Date Published: Mon, 01 Oct 2012
As a local food devotee, I care about how many kilometers my food travels before it gets to me. My tomatoes walked into my kitchen from my garden, the red peppers I picked up at a local farmers’ market. When I go to the grocery store I look for Ontario products first, then expand my search to include Canadian-grown goods. However, as a foodie, there are some exceptions I am willing to make.
Nobody in Ontario is growing coffee plants or cinnamon trees. Cocoa plantations are not exactly plentiful around here. And, as far as I know, there are no olive orchards producing their own bottles of extra virgin oil with Foodland Ontario stickers on them.
But step outside the box for a moment and join Dale Horeczy and Brad Daily of Kricklewood Farm just outside of Smiths Falls in Frankville. Their organic, cold pressed sunflower oil might have you ditching your Tuscan Olio di Oliva for some homegrown “sunshine in a bottle.”
Planting the Seed
Dale and Brad are both originally from Winnipeg but have spent a significant amount of time in Montreal and then Atlanta. When homesickness for Canada set in and the two started looking for rural property between Kingston and Ottawa. During their search they happened upon an old stone house and iconic post and beam barn on ninety acres and they knew they had found the perfect spot for their farm.
The farming bug had bitten them while they were living in Atlanta. The urban agriculture scene there is thriving, with small farms popping up within the city limits, strengthening the connections between food producers and food eaters. It was at a goat cheese-making workshop there about five years ago that Dale and Brad discovered the versatile qualities of goat’s milk, and the idea for a farm-based business of their own started to grow.
Today, Kricklewood Farm produces goat milk soap, cheese and even goat milk fudge (maple cinnamon, chocolate and peanut butter are the favourite flavours). They also offer organic free-range chicken and duck eggs, seasonal produce, cut flowers and beeswax candles. But something was still missing.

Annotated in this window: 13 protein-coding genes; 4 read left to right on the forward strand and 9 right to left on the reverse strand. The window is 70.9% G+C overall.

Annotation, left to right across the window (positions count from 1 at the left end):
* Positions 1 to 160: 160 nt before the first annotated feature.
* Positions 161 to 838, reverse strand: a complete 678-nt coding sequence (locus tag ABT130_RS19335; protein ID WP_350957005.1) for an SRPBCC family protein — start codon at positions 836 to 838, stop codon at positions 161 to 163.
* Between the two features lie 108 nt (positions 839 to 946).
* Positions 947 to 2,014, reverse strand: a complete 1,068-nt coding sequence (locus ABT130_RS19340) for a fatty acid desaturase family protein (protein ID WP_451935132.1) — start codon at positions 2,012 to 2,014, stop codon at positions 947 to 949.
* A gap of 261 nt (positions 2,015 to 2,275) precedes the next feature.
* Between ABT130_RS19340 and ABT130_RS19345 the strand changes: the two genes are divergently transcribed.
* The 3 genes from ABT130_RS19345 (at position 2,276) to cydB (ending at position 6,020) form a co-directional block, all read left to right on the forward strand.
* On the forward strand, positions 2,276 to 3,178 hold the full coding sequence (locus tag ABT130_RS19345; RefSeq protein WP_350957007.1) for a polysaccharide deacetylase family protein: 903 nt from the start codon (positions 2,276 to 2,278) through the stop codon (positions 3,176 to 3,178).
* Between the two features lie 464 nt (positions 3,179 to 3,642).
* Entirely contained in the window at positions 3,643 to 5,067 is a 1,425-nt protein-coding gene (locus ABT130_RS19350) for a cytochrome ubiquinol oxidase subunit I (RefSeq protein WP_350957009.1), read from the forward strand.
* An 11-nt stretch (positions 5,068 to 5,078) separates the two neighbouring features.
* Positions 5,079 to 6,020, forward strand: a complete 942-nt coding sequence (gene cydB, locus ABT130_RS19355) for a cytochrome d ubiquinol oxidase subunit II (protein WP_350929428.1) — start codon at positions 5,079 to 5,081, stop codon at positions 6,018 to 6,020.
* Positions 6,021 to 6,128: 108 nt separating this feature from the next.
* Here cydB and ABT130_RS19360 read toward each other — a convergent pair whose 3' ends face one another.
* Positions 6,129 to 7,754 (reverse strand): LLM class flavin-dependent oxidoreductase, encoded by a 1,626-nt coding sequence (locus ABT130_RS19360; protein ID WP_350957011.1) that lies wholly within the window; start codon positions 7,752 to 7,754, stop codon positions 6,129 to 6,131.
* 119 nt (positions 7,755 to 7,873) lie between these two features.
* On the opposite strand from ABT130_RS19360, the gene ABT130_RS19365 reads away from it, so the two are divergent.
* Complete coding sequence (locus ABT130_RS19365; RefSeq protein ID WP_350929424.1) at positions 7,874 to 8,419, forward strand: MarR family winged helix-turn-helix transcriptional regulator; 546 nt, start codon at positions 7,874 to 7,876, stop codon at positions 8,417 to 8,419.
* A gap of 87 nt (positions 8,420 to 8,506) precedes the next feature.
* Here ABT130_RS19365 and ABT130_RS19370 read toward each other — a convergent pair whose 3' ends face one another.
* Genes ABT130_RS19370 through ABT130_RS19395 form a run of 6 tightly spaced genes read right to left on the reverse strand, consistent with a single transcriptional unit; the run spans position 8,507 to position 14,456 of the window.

Carving Out a Niche
To succeed in any kind of business, differentiation is key. What makes your business stand out from the competition? This is no less true for farm-based enterprises. Both Brad and Dale felt that doing something different and value-added with their land would help Kricklewood Farm prosper.
It was then that an article in The Ottawa Citizen about Loïc Dewavrin and his “Huiles d’Amérique” caught their attention. Loïc operates a large farm in Québec and devotes about twenty hectares to sunflowers, which he turns into premium sunflower oil. Dale and Brad got in touch with Loïc, who eventually became a mentor to them — sharing his knowledge of sunflower growing and processing. Dale and Brad meanwhile test-marketed Loïc’s sunflower oil in this area and found there was a demand. It seemed clear that sunflower oil could be the golden product they were looking for.
When I visited Kricklewood Farm this September, the fifteen acres of sunflowers in the field were long past their glory days. Most of the flowers, laden with seeds, had turned brown and were drying on the stalks. Apparently, the whole field has to turn brown before the plants will be considered ready to harvest. A frost would be helpful in drying out the plants.
Once harvested, the seed is dried and cleaned and then mechanically pressed using a traditional cold press process to extract the oil. The press at Kricklewood will be able to process forty kilograms of seed an hour and will introduce no heat (except friction) or chemicals so that the oil is as pure as possible. It is a slow, traditional process, but it retains the freshness and “sunflowery-ness” of the oil. Brad and Dale hope to produce about four thousand litres of organic cold pressed sunflower oil in 2013.
As new farmers on the block, Dale and Brad have been very thankful for the assistance they have received from neighbouring farmers. And their neighbours are showing quite an interest in the organic farming and premium product marketing that Kricklewood Farm is engaged in. Brad is quick to point out that “we are learning much more from them than they are from us.” But it is clear that the farming community is happy with the care that is going into the property, the renovation of the heritage barn, and the fact that local farmland is staying productive.
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